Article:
Nanpara is just 25 miles from the Nepalese border, and my father’s ancestral home, originally on the edge of the village opposite a Shiva Temple, was a traditional house enclosed in a large walled courtyard with an open air kitchen, a well, and a large vegetable garden in which my grandfather spent many hours wearing his dhoti and my father’s naval issue solar topee. The compound was divided into different units as it was joint family property shared by both the brothers’ families, but grandfather had the largest part.
There’s a story about the way the land was acquired. My great-grandfather was Chief of Police to the Rajah of Nanpara, and it was rumoured that the land was given to him as reward for helping to conceal from his British superiors that the Rajah had walled up alive his favourite dancing girl for running off with one of his stewards. My father said the rumour was rife when he was a child and he once asked his grandfather if it were true, but his grandfather denied it. But then, as Mandy Rice Davies put it, “Well, he would, wouldn’t he?”
When I visited my grandparents’ house as a child, there was no electricity or running water and the toilets were open air cement channels in which three people could squat companionably side by side. A bucket of ash stood nearby to be sprinkled over the ‘kaka’, which was scooped out with shovels through holes in the courtyard wall by the Dalits, or “Untouchables”, as they were known then. Showers were taken by the well, under the mango tree, and I enjoyed pulling up the buckets and washing our clothes there too, much to my grandmother’s astonishment.
By the time I returned there in my late twenties, there was flickering electricity and some noisy ceiling fans, and running water but no drains, which resulted in the town becoming ankle deep in sewage in the monsoon. The cow was gone, but there was still my grandmother’s strong ginger-infused morning tea, which was the best thing to wake up to, followed by supple chapattis tasting of butter and ash, and crisp lightly cooked vegetables from the garden. She would send me off to fetch a chilli or lemon or onion, which entailed a hunt through the house as for some reason she placed them randomly on windowsills in different rooms. My grandfather had a hookah, which he and my father would smoke together. When they had finished, my grandmother would go off into a corner and squat there with her sari pulled right over her head and puffs of smoke emerging from under it, as though she was on fire. She was a countrywoman, uneducated and illiterate, and spoke a rough local dialect, whereas my grandfather spoke Hindi, Urdu and Persian, and read Sanskrit, but they seemed to live in harmony. She had no children of her own and seemed genuinely fond of Dad, but he never felt close to her. When we talked about his life when he was in his eighties and I asked him how he felt about her he said, “Well… neutral really.”
After Independence, his career took off. He was promoted rapidly and could only visit his parents once a year. As they got older, my grandfather, who was governor of a school, began to take in the sons of farmers and to pay for their education in return for their help around the house and garden. The last of these boys, Shobha, was with them for years, living with them into adulthood. He became like a son to them and when my grandmother was too old to cope his mother came to live with them and look after them. With my father’s agreement my grandfather left Shobha the house. It was his family that India, my daughter, and I were going to visit. It would be the first time she would see the house where her grandfather was born.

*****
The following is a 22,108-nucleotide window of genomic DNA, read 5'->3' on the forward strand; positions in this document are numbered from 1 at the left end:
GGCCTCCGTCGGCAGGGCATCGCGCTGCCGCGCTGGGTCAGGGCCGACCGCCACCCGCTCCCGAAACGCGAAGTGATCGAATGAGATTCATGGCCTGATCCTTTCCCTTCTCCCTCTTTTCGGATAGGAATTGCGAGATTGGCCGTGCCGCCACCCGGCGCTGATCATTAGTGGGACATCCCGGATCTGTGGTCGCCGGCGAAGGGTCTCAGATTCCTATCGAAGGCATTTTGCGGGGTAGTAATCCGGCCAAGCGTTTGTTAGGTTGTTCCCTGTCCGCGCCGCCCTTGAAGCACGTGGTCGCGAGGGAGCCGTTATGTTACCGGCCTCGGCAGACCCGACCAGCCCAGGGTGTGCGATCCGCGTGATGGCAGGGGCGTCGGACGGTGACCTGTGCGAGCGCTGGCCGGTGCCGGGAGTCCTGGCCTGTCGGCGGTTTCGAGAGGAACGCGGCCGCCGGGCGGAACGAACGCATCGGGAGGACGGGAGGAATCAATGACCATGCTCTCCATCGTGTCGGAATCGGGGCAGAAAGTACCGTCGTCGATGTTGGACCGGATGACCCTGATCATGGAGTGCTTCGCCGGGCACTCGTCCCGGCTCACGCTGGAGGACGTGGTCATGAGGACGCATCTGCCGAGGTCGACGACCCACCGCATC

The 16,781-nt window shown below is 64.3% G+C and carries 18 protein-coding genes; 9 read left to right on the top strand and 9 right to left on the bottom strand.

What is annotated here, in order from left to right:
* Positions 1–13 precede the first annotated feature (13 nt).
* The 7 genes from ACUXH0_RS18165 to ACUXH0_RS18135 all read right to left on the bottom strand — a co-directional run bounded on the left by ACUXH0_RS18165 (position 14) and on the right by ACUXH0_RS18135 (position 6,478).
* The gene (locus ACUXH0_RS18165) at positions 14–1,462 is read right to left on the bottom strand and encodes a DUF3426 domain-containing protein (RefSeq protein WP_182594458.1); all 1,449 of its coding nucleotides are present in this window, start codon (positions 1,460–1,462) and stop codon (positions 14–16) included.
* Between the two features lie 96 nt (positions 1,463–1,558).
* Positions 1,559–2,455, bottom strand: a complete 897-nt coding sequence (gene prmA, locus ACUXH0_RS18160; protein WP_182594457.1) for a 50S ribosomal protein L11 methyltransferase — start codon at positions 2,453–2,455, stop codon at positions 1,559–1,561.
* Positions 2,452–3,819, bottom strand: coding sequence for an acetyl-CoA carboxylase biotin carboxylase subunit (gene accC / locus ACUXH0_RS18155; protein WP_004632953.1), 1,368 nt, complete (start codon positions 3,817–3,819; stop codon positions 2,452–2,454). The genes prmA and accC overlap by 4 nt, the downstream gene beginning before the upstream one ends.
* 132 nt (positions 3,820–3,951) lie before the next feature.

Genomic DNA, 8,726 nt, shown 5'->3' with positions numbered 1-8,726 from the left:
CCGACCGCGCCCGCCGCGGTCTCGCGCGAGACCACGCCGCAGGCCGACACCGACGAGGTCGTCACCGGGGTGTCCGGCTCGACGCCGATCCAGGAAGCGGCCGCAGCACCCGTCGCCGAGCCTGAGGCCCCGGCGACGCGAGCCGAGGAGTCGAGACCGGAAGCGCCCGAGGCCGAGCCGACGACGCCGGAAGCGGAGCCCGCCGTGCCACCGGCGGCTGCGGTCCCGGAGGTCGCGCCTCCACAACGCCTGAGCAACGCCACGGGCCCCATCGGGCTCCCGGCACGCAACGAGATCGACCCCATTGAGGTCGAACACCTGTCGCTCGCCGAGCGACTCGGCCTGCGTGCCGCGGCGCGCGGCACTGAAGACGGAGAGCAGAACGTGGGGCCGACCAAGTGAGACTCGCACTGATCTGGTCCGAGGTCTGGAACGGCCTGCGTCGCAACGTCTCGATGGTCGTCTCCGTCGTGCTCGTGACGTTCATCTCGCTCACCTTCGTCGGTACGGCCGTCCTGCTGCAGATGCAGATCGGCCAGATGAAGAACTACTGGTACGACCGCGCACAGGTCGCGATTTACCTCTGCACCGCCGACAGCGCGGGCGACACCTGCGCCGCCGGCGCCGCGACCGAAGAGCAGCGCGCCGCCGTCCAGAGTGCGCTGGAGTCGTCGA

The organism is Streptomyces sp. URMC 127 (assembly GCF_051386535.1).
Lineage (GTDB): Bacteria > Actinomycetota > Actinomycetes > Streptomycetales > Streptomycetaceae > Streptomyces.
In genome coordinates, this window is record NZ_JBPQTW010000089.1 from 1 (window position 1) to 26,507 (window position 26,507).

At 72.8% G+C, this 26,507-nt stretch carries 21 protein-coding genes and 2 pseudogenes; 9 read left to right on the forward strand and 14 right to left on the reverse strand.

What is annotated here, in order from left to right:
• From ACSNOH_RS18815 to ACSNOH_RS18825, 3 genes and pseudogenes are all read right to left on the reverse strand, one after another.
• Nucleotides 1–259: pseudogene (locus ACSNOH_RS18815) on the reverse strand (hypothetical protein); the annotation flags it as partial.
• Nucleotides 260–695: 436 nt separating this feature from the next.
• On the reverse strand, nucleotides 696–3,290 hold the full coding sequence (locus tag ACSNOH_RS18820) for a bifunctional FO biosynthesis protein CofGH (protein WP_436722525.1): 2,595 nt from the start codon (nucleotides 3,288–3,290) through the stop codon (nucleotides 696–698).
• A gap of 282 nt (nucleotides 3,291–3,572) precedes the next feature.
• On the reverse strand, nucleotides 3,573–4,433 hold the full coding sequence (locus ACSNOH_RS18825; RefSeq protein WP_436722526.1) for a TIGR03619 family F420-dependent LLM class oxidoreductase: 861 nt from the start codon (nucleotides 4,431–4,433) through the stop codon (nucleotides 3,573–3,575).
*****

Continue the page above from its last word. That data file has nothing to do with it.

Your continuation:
Before we arrived, Shobha’s son, Shishir, reminded me of the time that my father and I took ten year old Shobha to the Dudhwa Tiger Reserve. We’d arrived by train at the station after a long journey, and used the wind up telephone to ring the reserve to send a jeep to collect us. We rang and rang but there was no reply. Eventually the stationmaster suggested we ride in the steam engine through the forest and the train driver could drop us off near the Reserve.
As we walked through the forest, I said to my father, “What if a tiger comes along?” He laughed. “Don’t be stupid. It’s rare to see a tiger and, anyway, it would be more afraid of us than we are of it.” When we arrived at the Reserve, it was apparent from the general gadbad (disarray) that something had happened. A guard came rushing out to meet us and demanded: “What are you doing walking through the forest? Don’t you know there’s a man-eater out there?”
It turned out that the night before one of the guards had gone to do his business in the forest (apparently there were no toilets in their quarters) and while crouching had been mistaken for an animal by the tiger, which carried him off. The guards had been looking for him all morning and had eventually found his lota (washing pot) on the other side of the ditch that separated the quarters from the forest. That morning the postman, cycling to the Reserve, had been charged by a tiger and knocked off his bicycle. Fortunately the tiger attacked the bicycle and the postman was able to climb a tree. The guards seemed angrier with their unfortunate colleague than with the tiger. “God knows why he crossed the ditch,” the guard said. “Stupid bastard! Now we’ll have to kill that tiger, because once they’ve tasted human blood they get a taste for it.”
The next morning we went out on elephant back, sticking to the path, and were lucky enough to see, not one, but two tigers. One was walking through the long grass, almost perfectly camouflaged. The other was lying by the side of the track. He allowed us to approach within ten feet of him before lazily getting to his feet and ambling away. Clearly not so afraid of humans then.
This is an edited version of an entry in Umi Sinha’s blog where she is writing about her research trips, in Italy and India, for her new novel, The Fallen.